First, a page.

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Rep. Barney Frank: Palin’s Family Life Germane to Election

by Kilian Melloy
Wednesday Sep 3, 2008

John McCain's pick for running mate, Vice Presidential nominee Sarah Palin, has a pregnant daughter who is not married; this, together with conservative stances on liberals, gay families, and so-called family values, makes Palin's personal life of crucial interest to voters.

So argues MA Congressman Barney Frank, one of two openly gay members of the house of Representatives, reported The Sun Chronicle in a Sept. 3 story.

AZ Sen. John McCain, who is now the official Republican candidate for the presidency, announced Palin, currently the governor of Alaska, as his running mate last week--reportedly, after only a couple of brief meetings with her.

The governor's family life has come under scrutiny, along with her style of campaigning from the days when she was launching her political career as mayor of an Alaskan town, and her tenure as Alaska's governor.

As bloggers circulated rumors that Palin's infant son, Trig, who was born with Down syndrome, was the son of Palin's unwed teenaged daughter, 17-year-old Bristol, the McCain camp countered by disclosing that Bristol is currently pregnant with the unborn child of a man she plans to marry.

Frank was on the vanguard when it came to Democrats saying that these facts were relevant to the McCain campaign.

In 2000, a whispering campaign derailed McCain's nomination bid in the South; rumors were circulated that McCain had fathered a half-black daughter out of wedlock. The sight of McCain on the campaign trail with his adopted daughter, who is ethnically Vietnamese, fueled those rumors.

More recently, revelations that John Edwards, who had campaigned for the Democratic nomination, had had an affair dominated the headlines.

In both 2000 and 2004, the issue of Vice President Dick Cheney's lesbian daughter, Mary Cheney, and her partner, Heather Poe, surfaced.

In 2000, Dick Cheney reacted angrily when the media asked about Cheney's support of federal anti-gay legislation despite having a gay daughter; in 2004, when presidential candidate John Kerry noted that gay people do not see their sexuality as a matter of choice and cited Mary Cheney as an example, Dick Cheney lashed out at Kerry for the comment.

The right-wing media subsequently took up Mary Cheney's right to privacy as a cause, though without allaying their simultaneous stances against equal rights under the law for gay and lesbian individuals and families.

In the wake of California becoming the second state, after Massachusetts, to make marriage equality for gay and lesbian families legal, right-wing rhetoric against gay families and gay equality has sharpened.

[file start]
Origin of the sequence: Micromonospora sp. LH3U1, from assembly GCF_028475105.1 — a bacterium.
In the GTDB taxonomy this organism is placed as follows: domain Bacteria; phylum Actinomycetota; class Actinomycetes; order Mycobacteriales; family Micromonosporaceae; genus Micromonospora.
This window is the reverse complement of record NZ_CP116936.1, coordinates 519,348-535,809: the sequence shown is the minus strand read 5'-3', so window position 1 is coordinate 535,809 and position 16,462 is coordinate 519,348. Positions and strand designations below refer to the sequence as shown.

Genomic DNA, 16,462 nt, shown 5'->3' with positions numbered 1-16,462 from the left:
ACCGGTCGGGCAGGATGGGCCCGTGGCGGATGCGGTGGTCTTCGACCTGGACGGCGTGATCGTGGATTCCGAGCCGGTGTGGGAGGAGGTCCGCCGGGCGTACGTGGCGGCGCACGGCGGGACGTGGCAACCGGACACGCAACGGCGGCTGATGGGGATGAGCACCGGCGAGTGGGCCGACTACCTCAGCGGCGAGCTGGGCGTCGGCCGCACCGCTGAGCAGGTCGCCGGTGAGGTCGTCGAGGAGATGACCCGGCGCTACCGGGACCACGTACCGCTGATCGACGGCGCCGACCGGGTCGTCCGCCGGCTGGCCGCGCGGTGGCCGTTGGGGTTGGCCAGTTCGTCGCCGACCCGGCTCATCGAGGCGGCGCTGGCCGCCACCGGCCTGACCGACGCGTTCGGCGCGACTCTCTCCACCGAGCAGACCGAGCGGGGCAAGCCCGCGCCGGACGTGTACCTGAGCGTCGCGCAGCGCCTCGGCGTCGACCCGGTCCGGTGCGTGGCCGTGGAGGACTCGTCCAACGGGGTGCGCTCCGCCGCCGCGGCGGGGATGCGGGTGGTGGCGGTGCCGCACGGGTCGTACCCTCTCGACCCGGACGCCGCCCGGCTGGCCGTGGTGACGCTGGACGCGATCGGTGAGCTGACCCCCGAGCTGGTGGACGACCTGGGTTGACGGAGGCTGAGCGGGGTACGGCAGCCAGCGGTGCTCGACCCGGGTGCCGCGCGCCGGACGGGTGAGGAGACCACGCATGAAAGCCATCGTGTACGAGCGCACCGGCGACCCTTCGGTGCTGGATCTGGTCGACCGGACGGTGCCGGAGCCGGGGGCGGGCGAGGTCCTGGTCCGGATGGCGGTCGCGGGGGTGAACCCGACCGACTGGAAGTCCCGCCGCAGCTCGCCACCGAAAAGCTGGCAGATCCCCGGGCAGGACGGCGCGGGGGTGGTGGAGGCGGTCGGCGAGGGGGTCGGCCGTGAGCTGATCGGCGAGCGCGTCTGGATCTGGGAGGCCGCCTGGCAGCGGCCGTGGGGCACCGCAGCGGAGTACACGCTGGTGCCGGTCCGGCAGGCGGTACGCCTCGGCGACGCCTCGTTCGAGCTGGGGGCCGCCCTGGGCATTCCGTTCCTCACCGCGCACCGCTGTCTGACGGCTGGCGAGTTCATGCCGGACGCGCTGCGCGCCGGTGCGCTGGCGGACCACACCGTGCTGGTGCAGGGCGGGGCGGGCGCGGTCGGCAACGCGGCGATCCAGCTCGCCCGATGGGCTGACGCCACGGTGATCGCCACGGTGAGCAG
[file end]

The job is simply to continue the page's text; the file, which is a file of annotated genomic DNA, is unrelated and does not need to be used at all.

Three states, including CA, will put ballot measures before voters in Nov. to amend their constitutions and restrict marriage as a special right exclusively reserved for heterosexual families.

Now, says Rep. Frank, the issue of Palin's pregnant, unwed daughter is germane to the question of the McCain-Palin ticket's suitability.

Said Frank in an interview with the Associated Press, "They're the ones that made an issue of her family."

That is especially true given how Palin was held up as a champion of Republican-style "family values."

Said Frank, "Apparently [Palin is] a great favorite with the conservative social movement."

Added Frank, "They have said that it's liberalism and liberals who have undermined families--same-sex marriage has been a problem, they don't want gay people to adopt..."

Said Frank, "This helps undercut those arguments."

On Sept. 2, Democratic nominee Barack Obama distanced himself from Frank's comments, saying, "I think people's families are off limits and people's children are especially off limits."

Like McCain, Obama opposes marriage equality, though he does support civil unions for gay and lesbian families.

Kilian Melloy serves as EDGE Media Network's Assistant Arts Editor. He also reviews theater for WBUR. His professional memberships include the National Lesbian & Gay Journalists Association, the Boston Online Film Critics Association, The Gay and Lesbian Entertainment Critics Association, and the Boston Theater Critics Association's Elliot Norton Awards Committee.


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